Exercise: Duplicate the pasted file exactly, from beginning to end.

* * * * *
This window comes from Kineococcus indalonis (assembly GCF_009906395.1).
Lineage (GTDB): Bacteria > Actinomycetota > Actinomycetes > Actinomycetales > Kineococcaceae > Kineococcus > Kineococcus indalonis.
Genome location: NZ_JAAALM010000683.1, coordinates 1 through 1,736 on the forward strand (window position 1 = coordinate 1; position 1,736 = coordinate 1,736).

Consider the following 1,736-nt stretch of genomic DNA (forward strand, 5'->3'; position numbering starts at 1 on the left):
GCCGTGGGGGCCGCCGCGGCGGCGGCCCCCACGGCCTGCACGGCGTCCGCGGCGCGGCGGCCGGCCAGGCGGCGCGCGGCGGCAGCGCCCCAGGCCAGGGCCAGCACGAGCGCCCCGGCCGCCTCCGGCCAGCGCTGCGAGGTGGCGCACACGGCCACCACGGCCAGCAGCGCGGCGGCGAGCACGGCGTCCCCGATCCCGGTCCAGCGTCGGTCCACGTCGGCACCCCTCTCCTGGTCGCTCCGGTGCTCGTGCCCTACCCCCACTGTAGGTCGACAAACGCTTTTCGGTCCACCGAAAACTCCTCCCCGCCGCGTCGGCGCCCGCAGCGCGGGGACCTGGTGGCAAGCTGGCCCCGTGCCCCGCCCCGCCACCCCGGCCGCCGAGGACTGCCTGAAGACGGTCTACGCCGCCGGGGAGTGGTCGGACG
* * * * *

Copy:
This window comes from Kineococcus indalonis (assembly GCF_009906395.1).
Lineage (GTDB): Bacteria > Actinomycetota > Actinomycetes > Actinomycetales > Kineococcaceae > Kineococcus > Kineococcus indalonis.
Genome location: NZ_JAAALM010000683.1, coordinates 1 through 1,736 on the forward strand (window position 1 = coordinate 1; position 1,736 = coordinate 1,736).

Consider the following 1,736-nt stretch of genomic DNA (forward strand, 5'->3'; position numbering starts at 1 on the left):
GCCGTGGGGGCCGCCGCGGCGGCGGCCCCCACGGCCTGCACGGCGTCCGCGGCGCGGCGGCCGGCCAGGCGGCGCGCGGCGGCAGCGCCCCAGGCCAGGGCCAGCACGAGCGCCCCGGCCGCCTCCGGCCAGCGCTGCGAGGTGGCGCACACGGCCACCACGGCCAGCAGCGCGGCGGCGAGCACGGCGTCCCCGATCCCGGTCCAGCGTCGGTCCACGTCGGCACCCCTCTCCTGGTCGCTCCGGTGCTCGTGCCCTACCCCCACTGTAGGTCGACAAACGCTTTTCGGTCCACCGAAAACTCCTCCCCGCCGCGTCGGCGCCCGCAGCGCGGGGACCTGGTGGCAAGCTGGCCCCGTGCCCCGCCCCGCCACCCCGGCCGCCGAGGACTGCCTGAAGACGGTCTACGCCGCCGGGGAGTGGTCGGACG